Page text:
“The venue situation does seem a little dismal in town these days,” he said. “In booking this tour, I’ve managed to find gigs in nearly every major center in Canada other than my own hometown.”
There seems to be a divide among promoters and venues over whether or not there is actually a “crisis” of venues in Saskatoon.
“The venue crisis is a much talked about thing and has been for a while,” said Rich Taylor in regards to the end of Vive and the now evident lack of all-ages venues. “There is such a need for [an all-ages venue] that something will happen. There’s still Le Relais and kids will throw shows in their parents’ basements. There’s an ebb and flow to it all. [The venue] is not here right now but it will be back in some capacity. Kids aren’t going to stop playing in bands. It’s a lot easier if there’s a place to play but there’s a certain level of angst in rock ’n’ roll and not having a venue to play in can kind of fuel that a little bit. If it’s too easy it gets boring.”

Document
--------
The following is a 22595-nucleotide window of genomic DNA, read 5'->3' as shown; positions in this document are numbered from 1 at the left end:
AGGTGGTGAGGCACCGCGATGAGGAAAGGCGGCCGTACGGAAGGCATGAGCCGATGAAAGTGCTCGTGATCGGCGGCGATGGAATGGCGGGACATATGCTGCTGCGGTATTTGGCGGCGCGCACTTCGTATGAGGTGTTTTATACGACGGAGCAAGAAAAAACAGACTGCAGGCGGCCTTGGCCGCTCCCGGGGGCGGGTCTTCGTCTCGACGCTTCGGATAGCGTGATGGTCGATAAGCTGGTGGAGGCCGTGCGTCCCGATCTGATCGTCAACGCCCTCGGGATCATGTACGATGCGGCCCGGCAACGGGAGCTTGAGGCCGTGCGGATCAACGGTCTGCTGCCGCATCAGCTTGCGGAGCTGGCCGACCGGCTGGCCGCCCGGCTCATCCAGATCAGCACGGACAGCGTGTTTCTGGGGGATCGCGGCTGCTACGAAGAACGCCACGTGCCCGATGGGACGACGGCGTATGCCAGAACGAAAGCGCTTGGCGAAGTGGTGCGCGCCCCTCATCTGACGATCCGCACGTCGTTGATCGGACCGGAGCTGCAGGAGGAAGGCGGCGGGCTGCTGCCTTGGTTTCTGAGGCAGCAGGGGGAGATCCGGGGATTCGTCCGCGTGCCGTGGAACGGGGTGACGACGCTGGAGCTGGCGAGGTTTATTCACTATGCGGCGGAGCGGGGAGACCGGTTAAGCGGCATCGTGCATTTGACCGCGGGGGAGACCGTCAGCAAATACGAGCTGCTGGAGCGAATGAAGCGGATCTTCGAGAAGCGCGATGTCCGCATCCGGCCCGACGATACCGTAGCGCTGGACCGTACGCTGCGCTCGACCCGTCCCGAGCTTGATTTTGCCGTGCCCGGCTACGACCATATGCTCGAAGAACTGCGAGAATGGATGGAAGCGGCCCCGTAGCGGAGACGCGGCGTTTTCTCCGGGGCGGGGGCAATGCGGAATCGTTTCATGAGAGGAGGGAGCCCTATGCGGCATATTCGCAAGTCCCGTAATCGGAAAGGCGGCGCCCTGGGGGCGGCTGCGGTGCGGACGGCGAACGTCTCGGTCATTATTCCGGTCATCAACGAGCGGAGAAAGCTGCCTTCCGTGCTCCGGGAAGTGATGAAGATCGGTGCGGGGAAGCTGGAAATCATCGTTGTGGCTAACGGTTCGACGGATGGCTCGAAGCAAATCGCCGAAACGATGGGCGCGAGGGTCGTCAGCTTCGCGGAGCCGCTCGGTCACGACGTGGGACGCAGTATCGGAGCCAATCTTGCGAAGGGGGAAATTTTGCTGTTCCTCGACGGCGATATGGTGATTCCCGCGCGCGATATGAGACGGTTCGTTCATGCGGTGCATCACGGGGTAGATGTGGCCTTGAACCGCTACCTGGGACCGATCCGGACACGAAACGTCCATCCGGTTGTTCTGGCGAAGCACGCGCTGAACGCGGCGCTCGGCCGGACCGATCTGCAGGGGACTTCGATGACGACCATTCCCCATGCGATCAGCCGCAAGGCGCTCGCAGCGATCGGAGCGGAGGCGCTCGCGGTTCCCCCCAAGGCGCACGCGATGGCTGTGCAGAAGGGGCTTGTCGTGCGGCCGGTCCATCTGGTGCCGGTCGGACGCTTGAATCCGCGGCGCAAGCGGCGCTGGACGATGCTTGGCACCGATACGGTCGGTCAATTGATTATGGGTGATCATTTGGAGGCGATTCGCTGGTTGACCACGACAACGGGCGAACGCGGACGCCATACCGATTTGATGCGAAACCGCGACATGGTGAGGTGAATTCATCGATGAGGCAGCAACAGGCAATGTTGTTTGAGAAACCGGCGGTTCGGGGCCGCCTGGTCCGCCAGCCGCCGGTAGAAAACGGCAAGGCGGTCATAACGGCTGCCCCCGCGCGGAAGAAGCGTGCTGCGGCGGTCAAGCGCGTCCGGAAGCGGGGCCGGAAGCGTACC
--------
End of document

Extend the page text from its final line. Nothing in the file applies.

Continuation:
All-ages shows do not make money. Even in terms of a 16-plus show versus a 19-plus show, a venue will almost always be inclined to accept the latter.
“You can’t really make money doing shows,” said Jason Kovitch, Louis’ Pub manager. “You can’t roll into a high-traffic neighbourhood like Broadway or downtown and set up shop with an all-ages venue that’s going to make it. None of them make it more than a year or two. The key component is always some super passionate person who is going to promote those shows, and then they come to their senses after a few years and say ‘I can’t keep doing this’ and they move on. And then someone else takes over, someone young, usually. And that’s not a Saskatoon thing. I would go so far as to say that it is a global thing.
“The number one reason for us to want to do a 19-plus shows, for all the complaints we get from people who are under 19, is that the people who are of age have a dramatically better experience at the show. I get a lot of complaints from underage people but I get a lot more, harsher complaints from people who are of age and attend 16-plus shows.”